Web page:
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OUTDOOR COFFEE MOMENTS

“Our senses are like a gateway into the world,” says Whitman.
And as we open that gateway through developing our sensory awareness, the world blossoms into a symphony of colors, scents, tastes, sounds, and touch.” – Kenton Whitman, naturalist, writer & educator 

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KODAWARI AND KISSATEN – JAPANESE COFFEE CULTURE

The passionate pursuit of an ideal

Kodawari

Kodawari is the noun form of kodawaru, an intransitive verb meaning “to be sensitive to minor things”.

Japanese Culture and Behavior: Selected Readings., edited by Takie Sugiyama Lebra, William P. Lebr

“Kodawari, the desired quality of focus and perfection-seeking, is a constant goal for makers of coffee, and fine craftsmen in any art in Japan. What he calls kodawari is dedication to his work, comprising service, skill in making coffee, and an uncompromising sense of the importance of what he does” – Coffee Life In Japan, Merry White (2012)

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hario dripper

MISTAKES AND SOLUTIONS AT FILTER COFFEE

Possible sensory characteristics of the final coffee drink

  • CORRECT: sweetness, complex acidity/fruit tones, sweet & ripe, full body, long ending
  • UNDER-EXTRACTED: Sourness, saltiness, grassy, quick finish, lacking sweet, straw feeling
  • OVER-EXTRACTED: bitter, sharp, dry, saltiness
  • FLAT FLAVOURS: Usually the problem is not only created during the brewing process (for example by not choosing a suitable preparation method), but often times it’s caused by low quality coffee beans as well.
  • Continue reading MISTAKES AND SOLUTIONS AT FILTER COFFEE
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COFFEE BREWING – DEFINITION

Brewing

Brewing is a very important part of all the processes. It is hard to say what part of the process, from selecting coffee beans, equipment, preparation, blooming or even writing the recipe for the coffee drink to be served, is most important. I think the only difference is in the time for blooming and brewing. You have limited time and you can’t really postpone the time limit like for other processes. So, there is less time for improvising like for other parts of the processes.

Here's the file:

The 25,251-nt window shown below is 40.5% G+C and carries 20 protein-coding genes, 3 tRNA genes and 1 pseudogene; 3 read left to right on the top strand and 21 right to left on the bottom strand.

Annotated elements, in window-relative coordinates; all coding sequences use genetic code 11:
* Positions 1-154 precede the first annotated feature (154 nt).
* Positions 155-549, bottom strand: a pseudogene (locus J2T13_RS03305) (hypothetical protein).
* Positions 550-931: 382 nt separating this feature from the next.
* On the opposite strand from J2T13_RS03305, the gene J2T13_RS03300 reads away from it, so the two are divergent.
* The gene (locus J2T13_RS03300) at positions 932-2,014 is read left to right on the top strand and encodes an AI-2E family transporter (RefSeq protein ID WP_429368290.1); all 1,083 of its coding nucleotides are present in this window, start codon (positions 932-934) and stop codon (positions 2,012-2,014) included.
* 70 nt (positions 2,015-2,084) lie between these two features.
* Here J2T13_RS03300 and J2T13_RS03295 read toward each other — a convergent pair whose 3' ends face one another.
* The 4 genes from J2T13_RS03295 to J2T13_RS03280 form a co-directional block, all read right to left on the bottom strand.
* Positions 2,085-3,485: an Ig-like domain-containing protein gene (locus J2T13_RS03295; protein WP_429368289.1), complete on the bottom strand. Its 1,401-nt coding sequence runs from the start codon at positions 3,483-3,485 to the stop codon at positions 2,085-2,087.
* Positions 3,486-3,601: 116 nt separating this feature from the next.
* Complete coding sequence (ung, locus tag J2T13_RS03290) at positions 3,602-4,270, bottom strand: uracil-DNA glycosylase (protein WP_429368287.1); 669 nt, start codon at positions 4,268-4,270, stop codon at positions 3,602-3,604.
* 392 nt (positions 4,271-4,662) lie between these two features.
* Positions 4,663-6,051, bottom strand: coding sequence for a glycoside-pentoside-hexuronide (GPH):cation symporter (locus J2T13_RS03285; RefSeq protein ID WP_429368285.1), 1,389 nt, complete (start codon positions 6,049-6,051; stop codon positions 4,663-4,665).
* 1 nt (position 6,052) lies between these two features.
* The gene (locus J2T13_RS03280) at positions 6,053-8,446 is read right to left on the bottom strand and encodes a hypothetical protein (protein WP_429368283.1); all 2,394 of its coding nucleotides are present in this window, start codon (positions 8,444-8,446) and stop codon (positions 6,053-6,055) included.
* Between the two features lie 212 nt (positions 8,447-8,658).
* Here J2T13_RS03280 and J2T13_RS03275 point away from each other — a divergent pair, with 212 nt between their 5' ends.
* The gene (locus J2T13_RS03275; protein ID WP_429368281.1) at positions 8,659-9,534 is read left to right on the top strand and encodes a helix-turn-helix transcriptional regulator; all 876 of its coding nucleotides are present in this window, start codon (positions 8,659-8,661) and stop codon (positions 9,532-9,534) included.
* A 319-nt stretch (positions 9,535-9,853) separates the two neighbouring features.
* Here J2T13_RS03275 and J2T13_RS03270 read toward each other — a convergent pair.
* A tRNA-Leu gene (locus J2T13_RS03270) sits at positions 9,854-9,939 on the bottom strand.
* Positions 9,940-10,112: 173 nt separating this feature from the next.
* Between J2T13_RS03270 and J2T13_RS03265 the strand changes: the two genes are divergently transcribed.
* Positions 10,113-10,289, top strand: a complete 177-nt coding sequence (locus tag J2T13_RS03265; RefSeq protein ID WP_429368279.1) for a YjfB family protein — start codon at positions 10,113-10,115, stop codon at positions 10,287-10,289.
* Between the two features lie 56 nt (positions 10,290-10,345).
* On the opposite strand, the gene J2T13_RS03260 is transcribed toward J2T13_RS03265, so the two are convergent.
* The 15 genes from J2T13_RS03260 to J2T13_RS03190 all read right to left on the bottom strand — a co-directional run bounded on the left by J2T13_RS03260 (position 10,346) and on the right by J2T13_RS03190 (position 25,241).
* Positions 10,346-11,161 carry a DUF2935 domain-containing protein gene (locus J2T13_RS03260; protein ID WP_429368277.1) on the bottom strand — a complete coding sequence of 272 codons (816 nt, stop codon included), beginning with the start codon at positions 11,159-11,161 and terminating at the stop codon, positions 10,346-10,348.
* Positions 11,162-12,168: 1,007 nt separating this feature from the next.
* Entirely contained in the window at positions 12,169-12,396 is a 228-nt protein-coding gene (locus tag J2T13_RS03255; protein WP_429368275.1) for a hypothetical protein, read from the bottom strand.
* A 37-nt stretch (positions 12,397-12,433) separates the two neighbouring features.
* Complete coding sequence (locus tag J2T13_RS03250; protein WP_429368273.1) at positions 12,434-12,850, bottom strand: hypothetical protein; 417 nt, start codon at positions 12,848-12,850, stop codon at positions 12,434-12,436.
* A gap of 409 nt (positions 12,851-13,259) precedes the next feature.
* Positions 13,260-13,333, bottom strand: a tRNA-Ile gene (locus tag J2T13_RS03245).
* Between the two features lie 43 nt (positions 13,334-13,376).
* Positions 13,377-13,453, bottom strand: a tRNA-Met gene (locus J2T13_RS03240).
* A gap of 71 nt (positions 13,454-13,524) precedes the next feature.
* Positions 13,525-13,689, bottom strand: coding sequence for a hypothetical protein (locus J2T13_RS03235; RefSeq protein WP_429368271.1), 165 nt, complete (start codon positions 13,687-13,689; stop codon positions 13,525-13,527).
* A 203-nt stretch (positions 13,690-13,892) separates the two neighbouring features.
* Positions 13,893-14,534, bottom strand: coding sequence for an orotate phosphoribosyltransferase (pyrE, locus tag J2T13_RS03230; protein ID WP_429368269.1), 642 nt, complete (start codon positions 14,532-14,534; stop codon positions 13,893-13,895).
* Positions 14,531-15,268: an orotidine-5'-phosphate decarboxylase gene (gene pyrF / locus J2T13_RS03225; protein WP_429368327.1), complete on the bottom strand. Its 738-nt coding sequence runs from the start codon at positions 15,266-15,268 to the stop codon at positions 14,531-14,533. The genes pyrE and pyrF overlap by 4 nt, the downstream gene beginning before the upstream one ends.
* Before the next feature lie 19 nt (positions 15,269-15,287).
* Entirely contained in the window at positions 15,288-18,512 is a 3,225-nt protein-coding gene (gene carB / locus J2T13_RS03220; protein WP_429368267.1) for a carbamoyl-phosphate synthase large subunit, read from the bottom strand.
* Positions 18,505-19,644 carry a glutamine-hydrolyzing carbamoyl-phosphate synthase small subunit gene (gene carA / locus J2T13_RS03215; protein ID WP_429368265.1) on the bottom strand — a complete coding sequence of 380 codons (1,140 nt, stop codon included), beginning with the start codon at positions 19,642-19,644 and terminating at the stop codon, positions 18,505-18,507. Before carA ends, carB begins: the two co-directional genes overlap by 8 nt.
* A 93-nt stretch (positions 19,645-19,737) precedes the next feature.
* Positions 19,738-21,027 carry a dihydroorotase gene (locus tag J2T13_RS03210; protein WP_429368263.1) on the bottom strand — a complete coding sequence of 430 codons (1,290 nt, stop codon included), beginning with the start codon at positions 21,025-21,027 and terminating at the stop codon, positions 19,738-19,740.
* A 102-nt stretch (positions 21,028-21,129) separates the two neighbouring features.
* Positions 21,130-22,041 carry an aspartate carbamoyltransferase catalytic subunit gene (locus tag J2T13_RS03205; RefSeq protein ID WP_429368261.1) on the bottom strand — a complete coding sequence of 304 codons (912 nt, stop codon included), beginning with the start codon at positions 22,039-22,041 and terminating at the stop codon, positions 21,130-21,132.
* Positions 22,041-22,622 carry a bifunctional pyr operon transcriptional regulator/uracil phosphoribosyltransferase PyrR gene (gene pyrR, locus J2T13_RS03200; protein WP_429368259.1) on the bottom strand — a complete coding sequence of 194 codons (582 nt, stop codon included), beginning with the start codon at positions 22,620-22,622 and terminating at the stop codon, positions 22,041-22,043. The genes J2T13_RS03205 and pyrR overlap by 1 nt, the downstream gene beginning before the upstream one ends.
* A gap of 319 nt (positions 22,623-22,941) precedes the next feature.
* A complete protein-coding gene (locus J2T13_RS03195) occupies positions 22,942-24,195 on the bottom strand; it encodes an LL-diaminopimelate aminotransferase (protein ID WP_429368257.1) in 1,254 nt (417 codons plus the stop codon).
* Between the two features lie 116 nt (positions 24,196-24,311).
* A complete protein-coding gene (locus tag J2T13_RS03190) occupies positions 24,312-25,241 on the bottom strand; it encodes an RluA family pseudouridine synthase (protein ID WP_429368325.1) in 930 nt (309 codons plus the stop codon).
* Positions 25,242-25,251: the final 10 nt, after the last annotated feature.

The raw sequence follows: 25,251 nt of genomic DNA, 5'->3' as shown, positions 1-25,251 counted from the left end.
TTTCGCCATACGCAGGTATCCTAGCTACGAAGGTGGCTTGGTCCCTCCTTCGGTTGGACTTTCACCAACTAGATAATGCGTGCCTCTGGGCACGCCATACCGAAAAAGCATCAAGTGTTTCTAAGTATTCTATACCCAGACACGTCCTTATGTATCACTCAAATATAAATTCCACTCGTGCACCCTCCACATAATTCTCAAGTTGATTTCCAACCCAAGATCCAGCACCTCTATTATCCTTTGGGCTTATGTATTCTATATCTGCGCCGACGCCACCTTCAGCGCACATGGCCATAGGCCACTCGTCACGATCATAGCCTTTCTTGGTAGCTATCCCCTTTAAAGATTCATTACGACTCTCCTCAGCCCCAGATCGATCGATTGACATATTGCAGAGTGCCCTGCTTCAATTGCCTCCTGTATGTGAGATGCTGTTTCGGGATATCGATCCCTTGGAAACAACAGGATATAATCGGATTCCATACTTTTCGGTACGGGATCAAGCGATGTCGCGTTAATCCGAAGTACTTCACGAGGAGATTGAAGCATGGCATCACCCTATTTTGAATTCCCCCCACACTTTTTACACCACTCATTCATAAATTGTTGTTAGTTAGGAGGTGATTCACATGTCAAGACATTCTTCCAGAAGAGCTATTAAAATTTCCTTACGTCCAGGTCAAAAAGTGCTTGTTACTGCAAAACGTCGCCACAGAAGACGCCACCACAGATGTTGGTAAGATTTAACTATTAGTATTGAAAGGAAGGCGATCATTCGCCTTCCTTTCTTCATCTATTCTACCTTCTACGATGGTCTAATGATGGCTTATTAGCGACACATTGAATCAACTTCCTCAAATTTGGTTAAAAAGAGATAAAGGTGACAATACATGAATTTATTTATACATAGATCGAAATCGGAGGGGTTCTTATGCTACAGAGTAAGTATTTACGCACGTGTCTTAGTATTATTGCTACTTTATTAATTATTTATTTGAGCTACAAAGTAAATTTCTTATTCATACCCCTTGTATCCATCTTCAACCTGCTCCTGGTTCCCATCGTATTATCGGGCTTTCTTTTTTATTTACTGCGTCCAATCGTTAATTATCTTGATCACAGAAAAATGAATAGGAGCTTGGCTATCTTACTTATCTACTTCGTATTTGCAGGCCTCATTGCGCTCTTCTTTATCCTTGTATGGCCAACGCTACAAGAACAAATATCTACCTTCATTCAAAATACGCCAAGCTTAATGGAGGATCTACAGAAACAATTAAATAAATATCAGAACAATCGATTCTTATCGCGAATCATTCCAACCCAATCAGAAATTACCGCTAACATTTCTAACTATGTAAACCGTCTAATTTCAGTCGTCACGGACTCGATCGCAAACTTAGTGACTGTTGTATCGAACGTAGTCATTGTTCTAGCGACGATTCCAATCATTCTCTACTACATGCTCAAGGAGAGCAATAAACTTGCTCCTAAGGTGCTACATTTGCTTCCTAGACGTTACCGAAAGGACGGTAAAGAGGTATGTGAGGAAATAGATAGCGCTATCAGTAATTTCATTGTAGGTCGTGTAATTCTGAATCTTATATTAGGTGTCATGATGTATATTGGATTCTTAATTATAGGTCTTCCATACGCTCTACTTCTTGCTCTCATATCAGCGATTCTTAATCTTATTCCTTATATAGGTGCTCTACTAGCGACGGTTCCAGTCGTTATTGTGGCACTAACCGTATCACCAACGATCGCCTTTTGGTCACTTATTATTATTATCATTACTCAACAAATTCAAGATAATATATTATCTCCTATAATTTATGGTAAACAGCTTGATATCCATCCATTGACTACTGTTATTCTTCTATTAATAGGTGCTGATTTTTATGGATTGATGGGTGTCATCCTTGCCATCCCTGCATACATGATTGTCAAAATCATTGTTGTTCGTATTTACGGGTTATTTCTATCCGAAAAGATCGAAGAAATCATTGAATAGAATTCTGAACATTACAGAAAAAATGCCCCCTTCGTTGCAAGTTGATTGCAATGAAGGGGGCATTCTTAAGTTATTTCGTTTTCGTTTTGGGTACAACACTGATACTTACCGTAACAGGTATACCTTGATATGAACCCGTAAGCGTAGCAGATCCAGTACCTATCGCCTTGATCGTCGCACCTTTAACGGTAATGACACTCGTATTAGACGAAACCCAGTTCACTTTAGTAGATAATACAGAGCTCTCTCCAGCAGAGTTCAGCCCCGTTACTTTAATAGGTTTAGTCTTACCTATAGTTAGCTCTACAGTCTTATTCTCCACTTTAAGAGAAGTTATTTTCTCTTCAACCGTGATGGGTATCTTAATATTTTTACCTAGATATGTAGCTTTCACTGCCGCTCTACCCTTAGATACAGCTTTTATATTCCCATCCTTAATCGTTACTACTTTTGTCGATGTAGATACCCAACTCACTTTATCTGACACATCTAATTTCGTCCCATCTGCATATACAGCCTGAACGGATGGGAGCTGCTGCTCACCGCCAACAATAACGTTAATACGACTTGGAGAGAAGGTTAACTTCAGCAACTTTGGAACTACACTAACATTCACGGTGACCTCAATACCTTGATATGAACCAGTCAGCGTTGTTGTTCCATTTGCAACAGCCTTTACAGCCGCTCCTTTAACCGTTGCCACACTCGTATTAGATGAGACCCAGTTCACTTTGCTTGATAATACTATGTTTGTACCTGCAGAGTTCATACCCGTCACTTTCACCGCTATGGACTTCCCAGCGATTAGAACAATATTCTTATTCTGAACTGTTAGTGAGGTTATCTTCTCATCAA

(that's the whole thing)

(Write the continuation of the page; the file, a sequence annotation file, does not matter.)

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COFFFEE BLOOMING – WHAT IS IT?

Blooming – what is it?

The blooming process is one of the more important processes of the coffee preparation. The main reason is that this time one starts the first relation/connection between the water and the coffee grains. Also, this time you start to create the flavours.

Continue reading COFFFEE BLOOMING – WHAT IS IT?

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LEARNING BY DOING

Every child is an artist, the problem is staying an artist when you grow up”

– Pablo Picasso

“Perfect coffee”

We are often exposed to advertisements in our daily lives that single out the ‘best’ coffee beans or recipes how to brew the ‘best’ cup of coffee. Advertising techniques use the words ‘best’ and ‘better’ to create an illusion of superiority. But ‘the best’ does not exist. Continue reading LEARNING BY DOING

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COFFEE PAPER FILTERS

COFFEE FILTERS

Coffee filters were invented in the early 1900s by Melitta Benz, a housewife from Dresden, Germany with a big passion for coffee. She was brewing coffees daily and was not happy with the fact that too many coffee grounds were getting into her final cup. To solve this problem, she linked two things together in a way they have never been linked before: Coffee and paper. Her simple, but revolutionary idea was to use paper to filter out the coffee grounds. Benz punctured the bottom of a brass pot with a hammer and nails and lined it up with a thick and porous sheet of blotting paper that she took from the school-notebook of her son.   Continue reading COFFEE PAPER FILTERS